Nova Scotia Coal Fields (Stellarton) [64] 1998 Stellarton
45°34′5″N62°39′27″W / 45.56806°N 62.65750°W / 45.56806; -62.65750 (Nova Scotia Coal Fields (Stellarton))
Surviving clusters of in situ resources associated with the fields and the coal industry
Old Barrington Meeting House [65] 1765 (completed)1966 Barrington Head
43°34′0″N65°34′47″W / 43.56667°N 65.57972°W / 43.56667; -65.57972 (Old Barrington Meeting House)
Wood frame building erected by settlers from New England; one of the oldest surviving buildings in English-speaking Canada, and a good example of a New England-style colonial meeting house
Old Burying Ground [66] 1749 (establishment)1991 Halifax
44°38′36.24″N63°34′22.08″W / 44.6434000°N 63.5728000°W / 44.6434000; -63.5728000 (Old Burying Ground)
A 0.91-hectare (2.2-acre) early graveyard surrounded by a stone wall and decorative iron fence; a unique concentration of gravestone art, symbolizing the cultural traditions of early British North America Crimean War Monument Halifax Canada.jpg
Old Town Lunenburg Historic District [67] 1753 (established)1991 Lunenburg
44°22′40″N64°18′35″W / 44.37778°N 64.30972°W / 44.37778; -64.30972 (Old Town Lunenburg Historic District)
The core area of the town and a well-preserved example of 18th-century colonization and settlement patterns; a World Heritage Site, and one of the earliest and most intact British model plans in Canada
Pictou Academy [68] 1818 (established)1937 Pictou
45°40′36″N62°42′54″W / 45.67667°N 62.71500°W / 45.67667; -62.71500 (Pictou Academy)
The original site of the Pictou Academy, today marked by a cairn; founded by Thomas McCulloch, the Academy introduced nonsectarian education to the Maritimes
Pictou Railway Station (Intercolonial) [69] 1904 (completed)1976 Pictou
45°40′33″N62°42′21″W / 45.67583°N 62.70583°W / 45.67583; -62.70583 (Pictou Railway Station (Intercolonial))
An eclectic former passenger terminal with Châteauesque, Elizabethan and Palladian elements; representative of the Intercolonial Railway, a line which forged a link between the Maritimes and Central Canada PictouStation.jpg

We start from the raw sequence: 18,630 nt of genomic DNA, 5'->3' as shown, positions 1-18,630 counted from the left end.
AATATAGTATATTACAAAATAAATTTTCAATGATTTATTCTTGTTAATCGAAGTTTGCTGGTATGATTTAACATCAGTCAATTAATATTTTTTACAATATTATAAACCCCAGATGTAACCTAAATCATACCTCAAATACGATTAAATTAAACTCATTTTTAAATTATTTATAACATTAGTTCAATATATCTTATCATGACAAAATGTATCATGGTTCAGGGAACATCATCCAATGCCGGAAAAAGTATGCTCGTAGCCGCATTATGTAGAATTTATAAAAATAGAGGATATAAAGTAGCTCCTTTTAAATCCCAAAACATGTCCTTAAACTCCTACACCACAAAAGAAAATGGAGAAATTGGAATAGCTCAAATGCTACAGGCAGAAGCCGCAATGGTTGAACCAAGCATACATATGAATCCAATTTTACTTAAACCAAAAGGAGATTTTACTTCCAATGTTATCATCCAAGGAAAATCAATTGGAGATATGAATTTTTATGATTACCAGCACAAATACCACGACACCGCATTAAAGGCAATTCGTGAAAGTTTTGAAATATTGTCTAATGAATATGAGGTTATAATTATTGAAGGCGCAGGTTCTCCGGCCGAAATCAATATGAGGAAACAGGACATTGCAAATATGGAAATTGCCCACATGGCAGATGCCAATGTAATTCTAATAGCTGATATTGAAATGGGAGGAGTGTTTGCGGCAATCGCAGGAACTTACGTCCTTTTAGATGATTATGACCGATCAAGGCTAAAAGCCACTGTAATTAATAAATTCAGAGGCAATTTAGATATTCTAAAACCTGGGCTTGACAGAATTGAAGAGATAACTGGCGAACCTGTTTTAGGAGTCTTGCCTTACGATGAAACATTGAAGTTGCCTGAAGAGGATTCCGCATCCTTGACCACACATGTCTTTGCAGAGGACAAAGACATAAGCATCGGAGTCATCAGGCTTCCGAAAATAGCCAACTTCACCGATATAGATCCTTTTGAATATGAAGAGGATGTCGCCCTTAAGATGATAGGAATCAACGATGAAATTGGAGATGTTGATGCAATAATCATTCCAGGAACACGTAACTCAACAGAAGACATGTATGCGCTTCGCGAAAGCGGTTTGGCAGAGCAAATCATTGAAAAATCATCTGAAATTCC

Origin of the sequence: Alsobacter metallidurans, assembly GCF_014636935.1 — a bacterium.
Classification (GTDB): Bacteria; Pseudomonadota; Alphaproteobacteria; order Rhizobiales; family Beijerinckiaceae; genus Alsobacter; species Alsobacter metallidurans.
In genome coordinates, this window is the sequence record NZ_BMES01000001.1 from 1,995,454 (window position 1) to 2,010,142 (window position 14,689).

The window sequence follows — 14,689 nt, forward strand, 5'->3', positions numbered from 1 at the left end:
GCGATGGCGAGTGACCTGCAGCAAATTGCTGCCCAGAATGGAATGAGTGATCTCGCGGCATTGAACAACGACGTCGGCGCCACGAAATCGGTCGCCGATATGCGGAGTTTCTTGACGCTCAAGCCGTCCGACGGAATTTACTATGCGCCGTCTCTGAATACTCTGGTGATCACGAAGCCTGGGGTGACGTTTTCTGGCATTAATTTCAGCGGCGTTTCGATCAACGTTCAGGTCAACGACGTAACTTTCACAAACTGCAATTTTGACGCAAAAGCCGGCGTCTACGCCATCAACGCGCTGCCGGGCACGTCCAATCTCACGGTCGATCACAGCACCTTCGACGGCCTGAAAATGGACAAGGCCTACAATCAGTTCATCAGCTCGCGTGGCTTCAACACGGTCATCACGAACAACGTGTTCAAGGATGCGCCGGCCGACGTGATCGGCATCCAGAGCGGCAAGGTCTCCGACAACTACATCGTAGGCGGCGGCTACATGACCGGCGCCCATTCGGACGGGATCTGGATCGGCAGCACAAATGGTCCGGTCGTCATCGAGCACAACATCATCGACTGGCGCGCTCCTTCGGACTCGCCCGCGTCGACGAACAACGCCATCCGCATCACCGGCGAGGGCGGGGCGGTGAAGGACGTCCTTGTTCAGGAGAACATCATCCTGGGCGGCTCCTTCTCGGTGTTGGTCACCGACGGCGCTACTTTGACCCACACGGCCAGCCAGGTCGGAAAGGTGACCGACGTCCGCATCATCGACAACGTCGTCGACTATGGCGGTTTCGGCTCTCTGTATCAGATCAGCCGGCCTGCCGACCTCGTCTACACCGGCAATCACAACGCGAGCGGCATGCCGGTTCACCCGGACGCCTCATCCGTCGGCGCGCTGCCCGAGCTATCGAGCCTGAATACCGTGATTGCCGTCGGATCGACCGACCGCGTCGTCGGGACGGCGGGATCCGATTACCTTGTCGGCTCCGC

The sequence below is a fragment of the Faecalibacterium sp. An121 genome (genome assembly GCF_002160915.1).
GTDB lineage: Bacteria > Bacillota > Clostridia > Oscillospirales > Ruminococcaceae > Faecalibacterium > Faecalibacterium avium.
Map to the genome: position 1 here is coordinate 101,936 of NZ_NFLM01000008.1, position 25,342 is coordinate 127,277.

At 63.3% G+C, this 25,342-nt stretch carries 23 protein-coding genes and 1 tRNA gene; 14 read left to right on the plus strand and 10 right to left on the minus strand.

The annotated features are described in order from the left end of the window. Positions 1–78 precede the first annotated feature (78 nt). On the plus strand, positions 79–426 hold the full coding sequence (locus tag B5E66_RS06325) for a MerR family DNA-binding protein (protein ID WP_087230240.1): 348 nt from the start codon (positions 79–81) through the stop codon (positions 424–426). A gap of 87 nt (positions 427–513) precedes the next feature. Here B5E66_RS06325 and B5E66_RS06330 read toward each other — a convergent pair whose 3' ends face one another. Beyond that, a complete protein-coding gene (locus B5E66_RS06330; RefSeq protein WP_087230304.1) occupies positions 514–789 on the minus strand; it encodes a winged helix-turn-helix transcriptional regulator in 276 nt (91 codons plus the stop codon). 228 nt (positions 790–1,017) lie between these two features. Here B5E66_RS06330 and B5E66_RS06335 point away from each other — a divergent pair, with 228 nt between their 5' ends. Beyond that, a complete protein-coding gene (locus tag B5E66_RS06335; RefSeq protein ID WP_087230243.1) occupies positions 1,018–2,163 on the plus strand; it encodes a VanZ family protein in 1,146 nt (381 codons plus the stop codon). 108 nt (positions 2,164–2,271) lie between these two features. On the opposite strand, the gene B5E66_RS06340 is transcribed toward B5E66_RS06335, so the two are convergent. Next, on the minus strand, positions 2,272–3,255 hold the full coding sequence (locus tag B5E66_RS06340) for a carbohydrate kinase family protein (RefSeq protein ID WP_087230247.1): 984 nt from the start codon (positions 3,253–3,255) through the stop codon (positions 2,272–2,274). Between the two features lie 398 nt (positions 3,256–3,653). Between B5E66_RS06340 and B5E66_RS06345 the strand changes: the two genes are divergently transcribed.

Pier 21 [70] 1928 (completed), 1944 (rebuilt)1997 Halifax
44°38′18.04″N63°33′54.72″W / 44.6383444°N 63.5652000°W / 44.6383444; -63.5652000 (Pier 21)
An ocean passenger terminal which witnessed the massive stream of post Second World War immigration to Canada from Europe, including the arrival of war brides; the last intact example of its type, and the embodiment of early 20th-century Canadian immigration Pier 21 2010 1.JPG
Port-Royal Beaver 1 (PSF)(retouched)(transparent).png [71] 1605 (established), 1939 (reconstruction)1923 Port Royal
44°42′41″N65°36′34″W / 44.71146°N 65.60947°W / 44.71146; -65.60947 (Port-Royal)
A historic reconstruction of an early 17th-century French fort; symbolic of the legacy of the local Acadian and Mi'kmaq peoples in 1605-1613, and a milestone in the 20th-century Canadian heritage movement Port Royal Nova Scotia 3.jpg
Prince of Wales Tower Beaver 1 (PSF)(retouched)(transparent).png [72] 1799 (completed)1943 Halifax
44°37′17.6″N63°34′11.09″W / 44.621556°N 63.5697472°W / 44.621556; -63.5697472 (Prince of Wales Tower)
A large martello tower which played a significant role in the development of Halifax as one of the four principal naval stations of the British Empire during the 18th and 19th centuries Prince of Wales Tower.jpg
Province House [73] 1819 (completed)1993 Halifax
44°38′52.81″N63°34′24.71″W / 44.6480028°N 63.5735306°W / 44.6480028; -63.5735306 (Province House)
The longest serving legislative building in Canada and one of the best examples of Palladian architecture in the country; the birthplace of responsible government and freedom of the press in Canada Province House (Nova Scotia).jpg
Royal Battery Beaver 1 (PSF)(retouched)(transparent).png [74] 1728 (completed)1952 Louisbourg
45°54′33.67″N59°58′49.73″W / 45.9093528°N 59.9804806°W / 45.9093528; -59.9804806 (Royal Battery)
An archaeological site where the outline of the battery’s ditch, glacis and tower mounds are still evident; built by the French as part of the defences of Louisbourg harbour, the battery played a significant role in the 1745 and 1758 sieges of Louisbourg
S.S. Acadia [75] 1913 (launched)1976 Halifax
44°38′53″N63°34′12″W / 44.64806°N 63.57000°W / 44.64806; -63.57000 (S.S. Acadia)
A steel, purpose-built hydrographic vessel launched in 1913 and now berthed at a Halifax wharf; a pioneering oceanography research ship which took a lead role in charting Hudson Bay CSS Acadia, Halifax Harbour.jpg
Sainte-Anne / Port Dauphin [76] 1629 (established)1929 Englishtown
46°16′53″N60°32′38″W / 46.28139°N 60.54389°W / 46.28139; -60.54389 (Sainte-Anne / Port Dauphin)
Founded by Captain Charles Daniel as a Jesuit mission and later a naval base, its importance declined with the choice of Louisbourg as the capital in 1719